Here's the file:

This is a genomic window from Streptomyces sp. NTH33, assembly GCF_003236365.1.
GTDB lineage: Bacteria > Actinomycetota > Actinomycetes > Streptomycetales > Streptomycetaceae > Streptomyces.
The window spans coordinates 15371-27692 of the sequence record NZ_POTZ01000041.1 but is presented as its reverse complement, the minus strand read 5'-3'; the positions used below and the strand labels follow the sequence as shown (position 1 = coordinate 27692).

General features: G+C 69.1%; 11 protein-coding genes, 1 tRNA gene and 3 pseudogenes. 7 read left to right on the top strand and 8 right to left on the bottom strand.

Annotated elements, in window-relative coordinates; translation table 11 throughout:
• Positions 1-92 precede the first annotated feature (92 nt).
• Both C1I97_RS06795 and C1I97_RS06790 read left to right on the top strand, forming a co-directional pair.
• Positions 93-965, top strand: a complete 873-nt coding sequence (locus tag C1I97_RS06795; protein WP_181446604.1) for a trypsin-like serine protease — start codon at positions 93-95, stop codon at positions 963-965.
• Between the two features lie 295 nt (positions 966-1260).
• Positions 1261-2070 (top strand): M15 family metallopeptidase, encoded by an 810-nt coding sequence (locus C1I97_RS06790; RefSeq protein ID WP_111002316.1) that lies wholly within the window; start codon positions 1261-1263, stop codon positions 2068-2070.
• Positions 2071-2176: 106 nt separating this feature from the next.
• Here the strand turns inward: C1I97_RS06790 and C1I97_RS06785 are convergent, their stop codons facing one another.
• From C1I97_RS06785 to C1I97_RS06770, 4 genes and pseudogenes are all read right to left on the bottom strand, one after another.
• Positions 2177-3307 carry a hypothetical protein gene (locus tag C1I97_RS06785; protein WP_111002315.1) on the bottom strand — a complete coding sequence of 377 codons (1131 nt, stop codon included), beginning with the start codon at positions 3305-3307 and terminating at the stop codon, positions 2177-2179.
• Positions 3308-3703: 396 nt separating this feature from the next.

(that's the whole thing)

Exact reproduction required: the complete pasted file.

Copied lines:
This is a genomic window from Streptomyces sp. NTH33, assembly GCF_003236365.1.
GTDB lineage: Bacteria > Actinomycetota > Actinomycetes > Streptomycetales > Streptomycetaceae > Streptomyces.
The window spans coordinates 15371-27692 of the sequence record NZ_POTZ01000041.1 but is presented as its reverse complement, the minus strand read 5'-3'; the positions used below and the strand labels follow the sequence as shown (position 1 = coordinate 27692).

General features: G+C 69.1%; 11 protein-coding genes, 1 tRNA gene and 3 pseudogenes. 7 read left to right on the top strand and 8 right to left on the bottom strand.

Annotated elements, in window-relative coordinates; translation table 11 throughout:
• Positions 1-92 precede the first annotated feature (92 nt).
• Both C1I97_RS06795 and C1I97_RS06790 read left to right on the top strand, forming a co-directional pair.
• Positions 93-965, top strand: a complete 873-nt coding sequence (locus tag C1I97_RS06795; protein WP_181446604.1) for a trypsin-like serine protease — start codon at positions 93-95, stop codon at positions 963-965.
• Between the two features lie 295 nt (positions 966-1260).
• Positions 1261-2070 (top strand): M15 family metallopeptidase, encoded by an 810-nt coding sequence (locus C1I97_RS06790; RefSeq protein ID WP_111002316.1) that lies wholly within the window; start codon positions 1261-1263, stop codon positions 2068-2070.
• Positions 2071-2176: 106 nt separating this feature from the next.
• Here the strand turns inward: C1I97_RS06790 and C1I97_RS06785 are convergent, their stop codons facing one another.
• From C1I97_RS06785 to C1I97_RS06770, 4 genes and pseudogenes are all read right to left on the bottom strand, one after another.
• Positions 2177-3307 carry a hypothetical protein gene (locus tag C1I97_RS06785; protein WP_111002315.1) on the bottom strand — a complete coding sequence of 377 codons (1131 nt, stop codon included), beginning with the start codon at positions 3305-3307 and terminating at the stop codon, positions 2177-2179.
• Positions 3308-3703: 396 nt separating this feature from the next.